As a retired police officer, herself, Alley Evola looks at the daily ins and outs of the job of a police officer. From recruitment, life at the academy, patrol and eventually promotion, she provides a helpful understanding of what you can really expect. She also looks at the current issues, including race and gender, and how these have shaped certain expectations from the public that a police officer needs to be prepared for when working in this field. So You Want to Be a Cop is for everyone who secretly wishes they were a police officer, or is pursuing their dream in hopes of transforming it into reality.
In Rise of the Warrior Cop, Balko shows how politicians' ill-considered policies and relentless declarations of war against vague enemies like crime, drugs, and terror have blurred the distinction between cop and soldier. His fascinating, frightening narrative shows how over a generation, a creeping battlefield mentality has isolated and alienated American police officers and put them on a collision course with the values of a free society.
This book explores the criminal justice career landscape by providing a glimpse into the different criminal justice careers and provides advice as to how to prepare to enter those career fields. This book includes personal profiles that exemplify real work in the criminal justice profession; these have been written by current employees, some retired and some by exemplary leaders in the field.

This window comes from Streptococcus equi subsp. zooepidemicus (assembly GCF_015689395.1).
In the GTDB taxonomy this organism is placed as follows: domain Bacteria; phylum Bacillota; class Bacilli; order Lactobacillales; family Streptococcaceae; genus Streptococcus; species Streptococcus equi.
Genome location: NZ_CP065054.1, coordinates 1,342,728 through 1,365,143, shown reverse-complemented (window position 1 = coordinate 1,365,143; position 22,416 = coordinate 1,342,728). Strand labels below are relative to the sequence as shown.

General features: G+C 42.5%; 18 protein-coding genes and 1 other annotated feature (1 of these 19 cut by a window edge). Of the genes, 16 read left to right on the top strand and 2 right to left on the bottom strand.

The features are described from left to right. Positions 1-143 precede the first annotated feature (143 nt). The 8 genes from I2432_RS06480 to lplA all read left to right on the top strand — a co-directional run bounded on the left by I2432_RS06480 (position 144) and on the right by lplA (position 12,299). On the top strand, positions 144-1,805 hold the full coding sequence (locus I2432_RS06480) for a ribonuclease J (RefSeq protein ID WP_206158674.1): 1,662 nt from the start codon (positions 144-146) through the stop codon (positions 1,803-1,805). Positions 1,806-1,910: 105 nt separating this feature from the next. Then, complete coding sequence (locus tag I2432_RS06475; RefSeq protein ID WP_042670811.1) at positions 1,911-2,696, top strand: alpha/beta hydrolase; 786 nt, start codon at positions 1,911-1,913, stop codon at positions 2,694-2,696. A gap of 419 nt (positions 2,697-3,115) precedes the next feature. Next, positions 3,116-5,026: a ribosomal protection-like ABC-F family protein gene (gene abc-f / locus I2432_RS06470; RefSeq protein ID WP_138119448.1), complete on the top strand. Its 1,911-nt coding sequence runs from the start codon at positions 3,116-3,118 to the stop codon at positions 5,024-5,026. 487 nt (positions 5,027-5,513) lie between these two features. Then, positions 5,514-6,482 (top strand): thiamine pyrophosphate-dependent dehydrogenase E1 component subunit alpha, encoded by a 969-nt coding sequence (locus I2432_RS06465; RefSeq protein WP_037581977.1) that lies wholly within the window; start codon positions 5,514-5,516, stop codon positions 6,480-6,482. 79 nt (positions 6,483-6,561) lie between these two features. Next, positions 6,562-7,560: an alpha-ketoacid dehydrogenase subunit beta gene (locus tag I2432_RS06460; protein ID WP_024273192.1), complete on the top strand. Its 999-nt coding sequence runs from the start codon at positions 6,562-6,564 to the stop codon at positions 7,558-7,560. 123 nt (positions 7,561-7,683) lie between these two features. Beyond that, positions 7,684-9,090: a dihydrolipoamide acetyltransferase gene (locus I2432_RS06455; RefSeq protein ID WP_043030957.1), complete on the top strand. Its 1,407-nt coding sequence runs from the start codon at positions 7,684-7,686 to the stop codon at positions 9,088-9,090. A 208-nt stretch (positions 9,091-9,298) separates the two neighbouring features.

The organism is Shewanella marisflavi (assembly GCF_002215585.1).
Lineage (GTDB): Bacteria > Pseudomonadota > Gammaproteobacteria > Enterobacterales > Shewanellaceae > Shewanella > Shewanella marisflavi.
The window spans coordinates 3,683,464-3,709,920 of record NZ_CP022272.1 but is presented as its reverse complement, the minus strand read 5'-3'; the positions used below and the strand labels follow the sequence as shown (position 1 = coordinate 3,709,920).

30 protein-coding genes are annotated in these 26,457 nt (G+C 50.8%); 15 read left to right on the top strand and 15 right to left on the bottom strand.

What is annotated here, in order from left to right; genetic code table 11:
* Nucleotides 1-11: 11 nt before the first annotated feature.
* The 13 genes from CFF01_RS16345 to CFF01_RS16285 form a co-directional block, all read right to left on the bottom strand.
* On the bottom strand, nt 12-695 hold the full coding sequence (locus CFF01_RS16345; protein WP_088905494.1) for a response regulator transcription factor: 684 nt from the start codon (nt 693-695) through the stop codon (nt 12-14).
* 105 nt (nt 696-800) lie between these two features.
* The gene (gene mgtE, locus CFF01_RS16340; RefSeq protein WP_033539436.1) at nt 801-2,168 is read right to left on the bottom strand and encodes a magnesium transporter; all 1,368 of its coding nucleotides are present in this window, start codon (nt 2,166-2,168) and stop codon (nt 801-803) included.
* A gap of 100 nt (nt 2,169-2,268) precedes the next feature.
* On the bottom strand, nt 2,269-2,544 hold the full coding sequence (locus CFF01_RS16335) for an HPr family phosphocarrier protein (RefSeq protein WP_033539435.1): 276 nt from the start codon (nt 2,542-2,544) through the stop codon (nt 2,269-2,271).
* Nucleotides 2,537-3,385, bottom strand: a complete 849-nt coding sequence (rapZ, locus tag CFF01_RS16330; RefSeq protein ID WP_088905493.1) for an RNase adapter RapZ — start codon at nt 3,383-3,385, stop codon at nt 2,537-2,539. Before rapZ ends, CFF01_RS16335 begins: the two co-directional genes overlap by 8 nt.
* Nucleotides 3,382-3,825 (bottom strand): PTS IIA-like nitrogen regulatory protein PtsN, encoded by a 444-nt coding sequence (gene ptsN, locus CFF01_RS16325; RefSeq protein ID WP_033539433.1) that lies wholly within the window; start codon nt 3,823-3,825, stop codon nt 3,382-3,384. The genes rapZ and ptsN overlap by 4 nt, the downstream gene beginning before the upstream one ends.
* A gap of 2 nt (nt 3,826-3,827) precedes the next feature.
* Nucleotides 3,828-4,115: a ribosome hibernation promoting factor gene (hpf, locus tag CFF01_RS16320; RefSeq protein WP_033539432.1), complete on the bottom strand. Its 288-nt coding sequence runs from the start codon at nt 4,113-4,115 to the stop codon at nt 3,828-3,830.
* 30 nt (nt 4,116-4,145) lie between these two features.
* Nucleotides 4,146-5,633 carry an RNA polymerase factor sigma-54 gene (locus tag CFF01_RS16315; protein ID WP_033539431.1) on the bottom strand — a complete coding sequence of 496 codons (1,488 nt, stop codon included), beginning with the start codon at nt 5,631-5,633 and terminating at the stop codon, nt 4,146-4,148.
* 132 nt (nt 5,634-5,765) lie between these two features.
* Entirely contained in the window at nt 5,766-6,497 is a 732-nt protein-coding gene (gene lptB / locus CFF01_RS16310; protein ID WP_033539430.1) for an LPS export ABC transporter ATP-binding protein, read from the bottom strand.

The Internet Police, Tech editor Nate Anderson takes readers on a behind-the-screens tour of landmark cybercrime cases, revealing how criminals continue to find digital and legal loopholes even as police hurry to cinch them closed. From the Cleveland man whose "natural male enhancement" pill inadvertently protected the privacy of your e-mail to the Russian spam king who ended up in a Milwaukee jail to the Australian arrest that ultimately led to the breakup of the largest child pornography ring in the United States, Anderson draws on interviews, court documents, and law-enforcement reports to reconstruct accounts of how online policing actually works. Questions of online crime are as complex and interconnected as the Internet itself. With each episode in The Internet Police, Anderson shows the dark side of online spaces--but also how dystopian a fully "ordered" alternative would be.